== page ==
Quelopana, H, Chacón, P, Orellana, R & Barrera, S 2011, 'Caserones Project – analysis and interpretation of pilot tests’ results', in R Jewell & AB Fourie (eds), Paste 2011: Proceedings of the 14th International Seminar on Paste and Thickened Tailings
, Australian Centre for Geomechanics, Perth, pp. 111-118, https://doi.org/10.36487/ACG_rep/1104_11_Quelopana
The Caserones Project comprises the exploitation of a copper mine at a rate of 105,000 tpd through the concentration process. In mining processes, concentration usually has the highest fresh water consumption, where much of the water is lost in tailings deposition (evaporation, retention, etc.). This has oriented the efforts to recover as much water as possible from the tailings prior to transportation and deposition. This is why it is imperative to understand the behaviour of this material when it is thickened, or has less water than with the conventional process, in relation to thickening, transport and deposition. This situation is particularly significant in mining located in the North of Chile.
Given its location, the Caserones Project, located at the border of the Atacama Desert (an extremely arid region), was faced with a double challenge to be feasible: (i) reduce the consumption of fresh water and (ii) find areas for tailings deposition near the process plant. The solution to this double challenge was possible because of the application of two tailings treatment processes: separation of the total tailings in two materials (sands and slimes) and later thickening of the slimes. The conceptual study was presented in the Paste Seminar 2008 including the description of the main facilities and high water recovery rates possible of being achieved. To back up the design of the slime management facilities, pilot scale tests were performed to characterise the behaviour of the slimes in high concentration conditions.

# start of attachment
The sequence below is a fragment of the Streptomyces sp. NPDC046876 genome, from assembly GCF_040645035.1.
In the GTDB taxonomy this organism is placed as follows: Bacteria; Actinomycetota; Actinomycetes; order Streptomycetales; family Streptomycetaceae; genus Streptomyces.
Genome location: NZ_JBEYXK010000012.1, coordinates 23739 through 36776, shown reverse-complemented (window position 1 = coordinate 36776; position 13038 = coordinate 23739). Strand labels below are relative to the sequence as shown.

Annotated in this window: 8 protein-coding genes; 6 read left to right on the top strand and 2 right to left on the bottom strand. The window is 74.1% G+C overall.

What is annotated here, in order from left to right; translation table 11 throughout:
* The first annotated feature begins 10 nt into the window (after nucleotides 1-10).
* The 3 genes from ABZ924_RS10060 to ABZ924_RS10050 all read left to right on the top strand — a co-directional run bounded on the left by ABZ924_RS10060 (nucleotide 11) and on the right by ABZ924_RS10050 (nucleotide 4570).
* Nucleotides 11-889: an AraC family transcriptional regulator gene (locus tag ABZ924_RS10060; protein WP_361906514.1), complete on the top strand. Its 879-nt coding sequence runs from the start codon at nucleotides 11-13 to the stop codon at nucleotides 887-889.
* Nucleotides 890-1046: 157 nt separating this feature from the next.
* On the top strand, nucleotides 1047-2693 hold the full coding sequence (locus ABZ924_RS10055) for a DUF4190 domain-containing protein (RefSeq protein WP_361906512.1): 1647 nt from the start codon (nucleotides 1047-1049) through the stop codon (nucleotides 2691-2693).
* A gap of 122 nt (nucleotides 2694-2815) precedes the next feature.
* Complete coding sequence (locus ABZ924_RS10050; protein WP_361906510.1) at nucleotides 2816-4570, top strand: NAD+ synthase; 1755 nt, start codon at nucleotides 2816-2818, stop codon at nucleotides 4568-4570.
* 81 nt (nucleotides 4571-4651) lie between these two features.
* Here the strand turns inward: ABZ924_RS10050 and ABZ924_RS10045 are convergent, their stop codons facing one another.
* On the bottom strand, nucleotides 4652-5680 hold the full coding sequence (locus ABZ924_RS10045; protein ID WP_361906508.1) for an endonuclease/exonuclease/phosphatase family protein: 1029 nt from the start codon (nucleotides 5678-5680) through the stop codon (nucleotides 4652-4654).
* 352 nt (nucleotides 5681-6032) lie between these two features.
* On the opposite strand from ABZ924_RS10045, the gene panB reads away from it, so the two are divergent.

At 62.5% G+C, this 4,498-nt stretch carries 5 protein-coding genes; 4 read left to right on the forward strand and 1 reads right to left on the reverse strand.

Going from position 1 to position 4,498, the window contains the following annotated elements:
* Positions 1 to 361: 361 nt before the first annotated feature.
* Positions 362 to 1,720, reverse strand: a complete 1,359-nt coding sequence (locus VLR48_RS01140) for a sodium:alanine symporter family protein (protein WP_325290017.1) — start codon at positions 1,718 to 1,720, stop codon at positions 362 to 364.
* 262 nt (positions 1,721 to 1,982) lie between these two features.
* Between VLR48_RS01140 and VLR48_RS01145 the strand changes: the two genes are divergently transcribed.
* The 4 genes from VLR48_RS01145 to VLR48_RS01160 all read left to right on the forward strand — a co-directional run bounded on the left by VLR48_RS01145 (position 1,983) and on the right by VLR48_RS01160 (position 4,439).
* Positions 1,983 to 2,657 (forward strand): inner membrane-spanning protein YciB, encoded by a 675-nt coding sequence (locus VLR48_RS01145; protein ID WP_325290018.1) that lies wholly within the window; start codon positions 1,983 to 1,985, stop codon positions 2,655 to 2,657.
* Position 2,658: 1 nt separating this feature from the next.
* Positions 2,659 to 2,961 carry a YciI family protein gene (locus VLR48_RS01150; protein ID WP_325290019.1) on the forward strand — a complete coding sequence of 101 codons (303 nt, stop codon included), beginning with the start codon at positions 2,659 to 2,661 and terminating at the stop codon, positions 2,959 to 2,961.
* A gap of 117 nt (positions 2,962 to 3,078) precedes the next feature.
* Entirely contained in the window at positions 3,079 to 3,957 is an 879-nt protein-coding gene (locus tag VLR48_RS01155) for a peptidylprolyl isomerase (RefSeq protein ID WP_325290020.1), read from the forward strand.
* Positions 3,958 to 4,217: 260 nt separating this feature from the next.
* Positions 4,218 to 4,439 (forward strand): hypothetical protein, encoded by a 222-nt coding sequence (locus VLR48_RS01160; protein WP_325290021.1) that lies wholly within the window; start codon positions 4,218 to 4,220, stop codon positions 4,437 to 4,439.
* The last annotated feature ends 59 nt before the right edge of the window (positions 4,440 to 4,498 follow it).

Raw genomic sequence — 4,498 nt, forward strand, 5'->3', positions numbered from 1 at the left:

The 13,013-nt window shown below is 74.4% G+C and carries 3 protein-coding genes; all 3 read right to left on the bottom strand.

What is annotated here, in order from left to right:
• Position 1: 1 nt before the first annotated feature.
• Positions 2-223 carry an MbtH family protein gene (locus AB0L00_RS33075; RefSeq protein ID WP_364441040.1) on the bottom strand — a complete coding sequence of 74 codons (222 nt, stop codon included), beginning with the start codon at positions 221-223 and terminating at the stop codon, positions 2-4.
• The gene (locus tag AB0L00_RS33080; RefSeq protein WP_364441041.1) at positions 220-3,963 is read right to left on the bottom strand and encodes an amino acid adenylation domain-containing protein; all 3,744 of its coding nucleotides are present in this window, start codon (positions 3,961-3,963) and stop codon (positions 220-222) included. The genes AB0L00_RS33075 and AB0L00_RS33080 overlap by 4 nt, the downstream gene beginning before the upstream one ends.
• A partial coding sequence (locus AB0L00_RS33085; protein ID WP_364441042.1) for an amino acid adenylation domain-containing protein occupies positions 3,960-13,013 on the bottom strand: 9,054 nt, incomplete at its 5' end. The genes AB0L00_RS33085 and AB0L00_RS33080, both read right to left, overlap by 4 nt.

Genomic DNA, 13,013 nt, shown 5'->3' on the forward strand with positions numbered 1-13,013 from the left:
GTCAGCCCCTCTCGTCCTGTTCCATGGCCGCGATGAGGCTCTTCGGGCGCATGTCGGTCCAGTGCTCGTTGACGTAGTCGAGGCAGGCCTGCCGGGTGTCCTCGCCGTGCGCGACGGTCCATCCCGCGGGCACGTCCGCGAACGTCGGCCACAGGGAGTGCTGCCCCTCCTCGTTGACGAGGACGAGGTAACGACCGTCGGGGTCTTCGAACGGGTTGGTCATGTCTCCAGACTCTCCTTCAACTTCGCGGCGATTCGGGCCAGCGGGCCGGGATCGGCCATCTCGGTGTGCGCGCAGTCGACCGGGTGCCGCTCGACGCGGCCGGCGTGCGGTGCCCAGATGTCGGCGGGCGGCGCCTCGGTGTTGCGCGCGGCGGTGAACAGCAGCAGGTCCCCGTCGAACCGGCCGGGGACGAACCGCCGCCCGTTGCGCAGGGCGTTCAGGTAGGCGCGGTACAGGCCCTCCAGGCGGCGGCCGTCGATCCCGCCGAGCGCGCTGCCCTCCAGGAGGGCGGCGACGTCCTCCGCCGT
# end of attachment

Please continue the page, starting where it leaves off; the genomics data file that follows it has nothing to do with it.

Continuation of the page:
The characteristics and singularities of the tests performed on the slimes, some of which have been applied in other studies, are described in another seminar paper. Given this, the objective of this paper is to present the analysis of the pilot tests’ results, the interpretation and, finally, the extrapolation of these analyses to estimate parameters for design purposes.
In particular, the behaviour of slimes at high concentrations is addressed, highlighting the slimes transport in aqueduct, analysing the different scenarios of production and grain size and the estimate of the beach slope of the slimes at different levels of solids content.
5–7 April 2011, Perth, Australia, Australian Centre for Geomechanics, Perth, pp. 127–134
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